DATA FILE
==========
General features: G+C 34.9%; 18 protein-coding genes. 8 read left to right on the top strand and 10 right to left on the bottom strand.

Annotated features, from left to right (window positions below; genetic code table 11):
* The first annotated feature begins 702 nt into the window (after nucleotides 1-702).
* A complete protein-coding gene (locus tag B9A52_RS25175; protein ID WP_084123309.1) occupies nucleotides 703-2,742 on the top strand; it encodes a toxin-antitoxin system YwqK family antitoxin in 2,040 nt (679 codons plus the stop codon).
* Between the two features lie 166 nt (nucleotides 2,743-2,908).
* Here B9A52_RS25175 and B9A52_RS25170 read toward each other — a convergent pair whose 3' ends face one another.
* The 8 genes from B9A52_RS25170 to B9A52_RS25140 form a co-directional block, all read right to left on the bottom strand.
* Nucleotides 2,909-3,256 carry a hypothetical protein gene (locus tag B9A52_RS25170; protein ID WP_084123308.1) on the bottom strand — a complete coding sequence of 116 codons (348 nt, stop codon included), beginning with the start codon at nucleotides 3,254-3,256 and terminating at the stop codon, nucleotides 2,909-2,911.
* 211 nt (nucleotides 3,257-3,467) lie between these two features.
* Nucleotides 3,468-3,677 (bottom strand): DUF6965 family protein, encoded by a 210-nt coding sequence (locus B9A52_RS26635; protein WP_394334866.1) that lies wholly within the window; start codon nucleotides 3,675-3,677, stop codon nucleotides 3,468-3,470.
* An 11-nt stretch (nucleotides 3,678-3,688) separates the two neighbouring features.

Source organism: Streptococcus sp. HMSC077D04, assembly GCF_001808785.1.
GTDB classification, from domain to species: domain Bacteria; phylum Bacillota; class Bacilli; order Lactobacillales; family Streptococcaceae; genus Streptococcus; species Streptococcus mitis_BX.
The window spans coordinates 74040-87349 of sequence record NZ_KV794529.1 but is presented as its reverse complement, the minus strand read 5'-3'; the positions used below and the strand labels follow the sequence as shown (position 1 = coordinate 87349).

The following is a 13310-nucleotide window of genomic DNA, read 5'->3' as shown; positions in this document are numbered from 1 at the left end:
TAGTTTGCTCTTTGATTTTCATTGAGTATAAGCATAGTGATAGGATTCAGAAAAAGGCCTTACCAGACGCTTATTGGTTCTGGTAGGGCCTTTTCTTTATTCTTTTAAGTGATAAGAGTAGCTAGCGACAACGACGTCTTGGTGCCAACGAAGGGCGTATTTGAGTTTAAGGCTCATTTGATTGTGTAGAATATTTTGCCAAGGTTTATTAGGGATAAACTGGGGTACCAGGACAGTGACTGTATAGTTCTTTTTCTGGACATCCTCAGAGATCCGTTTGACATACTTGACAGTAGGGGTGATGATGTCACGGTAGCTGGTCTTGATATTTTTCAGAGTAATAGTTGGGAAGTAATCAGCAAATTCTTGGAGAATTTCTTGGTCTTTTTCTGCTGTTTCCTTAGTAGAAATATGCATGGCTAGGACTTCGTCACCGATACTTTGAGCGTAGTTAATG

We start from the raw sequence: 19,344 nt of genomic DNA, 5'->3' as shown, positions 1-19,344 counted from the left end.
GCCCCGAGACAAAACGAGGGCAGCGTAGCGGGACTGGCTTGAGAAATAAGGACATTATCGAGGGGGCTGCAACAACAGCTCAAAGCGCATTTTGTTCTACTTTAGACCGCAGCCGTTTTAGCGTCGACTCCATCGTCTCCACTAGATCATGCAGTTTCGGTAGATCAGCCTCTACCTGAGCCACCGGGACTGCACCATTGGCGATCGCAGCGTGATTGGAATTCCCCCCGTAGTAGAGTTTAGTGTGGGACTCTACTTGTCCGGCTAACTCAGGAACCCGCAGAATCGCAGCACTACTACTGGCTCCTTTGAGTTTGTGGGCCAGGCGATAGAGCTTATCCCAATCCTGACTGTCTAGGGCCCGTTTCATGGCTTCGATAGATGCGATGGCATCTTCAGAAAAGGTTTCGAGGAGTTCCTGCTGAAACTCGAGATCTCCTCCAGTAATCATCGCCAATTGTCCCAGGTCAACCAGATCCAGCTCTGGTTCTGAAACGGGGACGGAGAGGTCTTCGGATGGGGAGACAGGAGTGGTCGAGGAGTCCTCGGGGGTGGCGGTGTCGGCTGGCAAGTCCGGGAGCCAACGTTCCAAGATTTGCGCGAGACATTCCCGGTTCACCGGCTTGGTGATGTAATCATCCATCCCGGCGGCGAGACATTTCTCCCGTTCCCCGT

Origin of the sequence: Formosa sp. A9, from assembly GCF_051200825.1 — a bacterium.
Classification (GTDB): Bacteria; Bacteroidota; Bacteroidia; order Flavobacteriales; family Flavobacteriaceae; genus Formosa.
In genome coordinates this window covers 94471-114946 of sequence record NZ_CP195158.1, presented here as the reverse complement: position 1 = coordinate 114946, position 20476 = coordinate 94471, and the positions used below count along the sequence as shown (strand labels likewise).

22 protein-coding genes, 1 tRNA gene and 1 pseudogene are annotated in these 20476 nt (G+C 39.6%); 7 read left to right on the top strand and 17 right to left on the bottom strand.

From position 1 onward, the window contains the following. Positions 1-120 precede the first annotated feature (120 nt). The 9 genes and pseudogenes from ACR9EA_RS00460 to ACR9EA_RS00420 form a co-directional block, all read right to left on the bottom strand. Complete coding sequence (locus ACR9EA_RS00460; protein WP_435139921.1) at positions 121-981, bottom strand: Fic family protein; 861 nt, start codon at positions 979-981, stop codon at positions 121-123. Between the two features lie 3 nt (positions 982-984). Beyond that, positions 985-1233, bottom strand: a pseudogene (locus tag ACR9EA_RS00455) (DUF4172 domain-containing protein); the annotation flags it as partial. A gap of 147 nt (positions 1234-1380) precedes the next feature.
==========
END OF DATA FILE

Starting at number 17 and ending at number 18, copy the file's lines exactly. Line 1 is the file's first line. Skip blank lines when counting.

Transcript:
We start from the raw sequence: 19,344 nt of genomic DNA, 5'->3' as shown, positions 1-19,344 counted from the left end.
GCCCCGAGACAAAACGAGGGCAGCGTAGCGGGACTGGCTTGAGAAATAAGGACATTATCGAGGGGGCTGCAACAACAGCTCAAAGCGCATTTTGTTCTACTTTAGACCGCAGCCGTTTTAGCGTCGACTCCATCGTCTCCACTAGATCATGCAGTTTCGGTAGATCAGCCTCTACCTGAGCCACCGGGACTGCACCATTGGCGATCGCAGCGTGATTGGAATTCCCCCCGTAGTAGAGTTTAGTGTGGGACTCTACTTGTCCGGCTAACTCAGGAACCCGCAGAATCGCAGCACTACTACTGGCTCCTTTGAGTTTGTGGGCCAGGCGATAGAGCTTATCCCAATCCTGACTGTCTAGGGCCCGTTTCATGGCTTCGATAGATGCGATGGCATCTTCAGAAAAGGTTTCGAGGAGTTCCTGCTGAAACTCGAGATCTCCTCCAGTAATCATCGCCAATTGTCCCAGGTCAACCAGATCCAGCTCTGGTTCTGAAACGGGGACGGAGAGGTCTTCGGATGGGGAGACAGGAGTGGTCGAGGAGTCCTCGGGGGTGGCGGTGTCGGCTGGCAAGTCCGGGAGCCAACGTTCCAAGATTTGCGCGAGACATTCCCGGTTCACCGGCTTGGTGATGTAATCATCCATCCCGGCGGCGAGACATTTCTCCCGTTCCCCGT